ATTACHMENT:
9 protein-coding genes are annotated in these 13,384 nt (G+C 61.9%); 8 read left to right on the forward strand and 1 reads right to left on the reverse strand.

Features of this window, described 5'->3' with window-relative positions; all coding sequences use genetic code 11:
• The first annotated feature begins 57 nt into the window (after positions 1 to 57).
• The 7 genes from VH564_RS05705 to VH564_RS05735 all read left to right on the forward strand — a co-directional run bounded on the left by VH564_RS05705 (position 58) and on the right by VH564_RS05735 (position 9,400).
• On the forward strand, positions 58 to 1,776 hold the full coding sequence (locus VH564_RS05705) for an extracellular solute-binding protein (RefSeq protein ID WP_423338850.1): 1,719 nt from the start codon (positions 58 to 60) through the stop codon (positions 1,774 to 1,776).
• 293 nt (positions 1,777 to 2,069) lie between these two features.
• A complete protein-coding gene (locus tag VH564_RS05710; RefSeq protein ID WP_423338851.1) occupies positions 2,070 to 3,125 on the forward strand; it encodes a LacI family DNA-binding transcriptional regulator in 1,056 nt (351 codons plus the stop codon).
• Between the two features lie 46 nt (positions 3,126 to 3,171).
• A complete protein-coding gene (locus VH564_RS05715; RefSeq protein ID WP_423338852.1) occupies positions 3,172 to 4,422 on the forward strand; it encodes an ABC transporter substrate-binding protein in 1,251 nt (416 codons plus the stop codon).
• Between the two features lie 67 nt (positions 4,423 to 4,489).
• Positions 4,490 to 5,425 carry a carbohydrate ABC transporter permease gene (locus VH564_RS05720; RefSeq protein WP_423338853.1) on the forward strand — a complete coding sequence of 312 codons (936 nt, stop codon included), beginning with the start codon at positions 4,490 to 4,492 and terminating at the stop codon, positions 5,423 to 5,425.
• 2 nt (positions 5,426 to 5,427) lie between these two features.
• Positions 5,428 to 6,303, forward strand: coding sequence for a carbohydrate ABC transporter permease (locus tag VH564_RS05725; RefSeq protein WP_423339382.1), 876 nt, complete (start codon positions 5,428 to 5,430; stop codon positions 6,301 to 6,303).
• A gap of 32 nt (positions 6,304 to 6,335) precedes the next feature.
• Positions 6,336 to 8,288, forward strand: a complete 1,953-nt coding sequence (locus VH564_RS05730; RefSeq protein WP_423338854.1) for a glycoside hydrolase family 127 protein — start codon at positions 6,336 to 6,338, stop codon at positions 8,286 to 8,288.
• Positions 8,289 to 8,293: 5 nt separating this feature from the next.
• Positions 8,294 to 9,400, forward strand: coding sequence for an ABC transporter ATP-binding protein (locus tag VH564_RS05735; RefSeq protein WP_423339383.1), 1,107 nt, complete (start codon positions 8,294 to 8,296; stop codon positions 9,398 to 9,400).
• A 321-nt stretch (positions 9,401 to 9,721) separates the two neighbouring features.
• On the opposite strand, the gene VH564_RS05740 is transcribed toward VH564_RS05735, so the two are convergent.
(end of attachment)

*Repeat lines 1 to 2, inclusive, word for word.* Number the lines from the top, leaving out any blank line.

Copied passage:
9 protein-coding genes are annotated in these 13,384 nt (G+C 61.9%); 8 read left to right on the forward strand and 1 reads right to left on the reverse strand.

Features of this window, described 5'->3' with window-relative positions; all coding sequences use genetic code 11: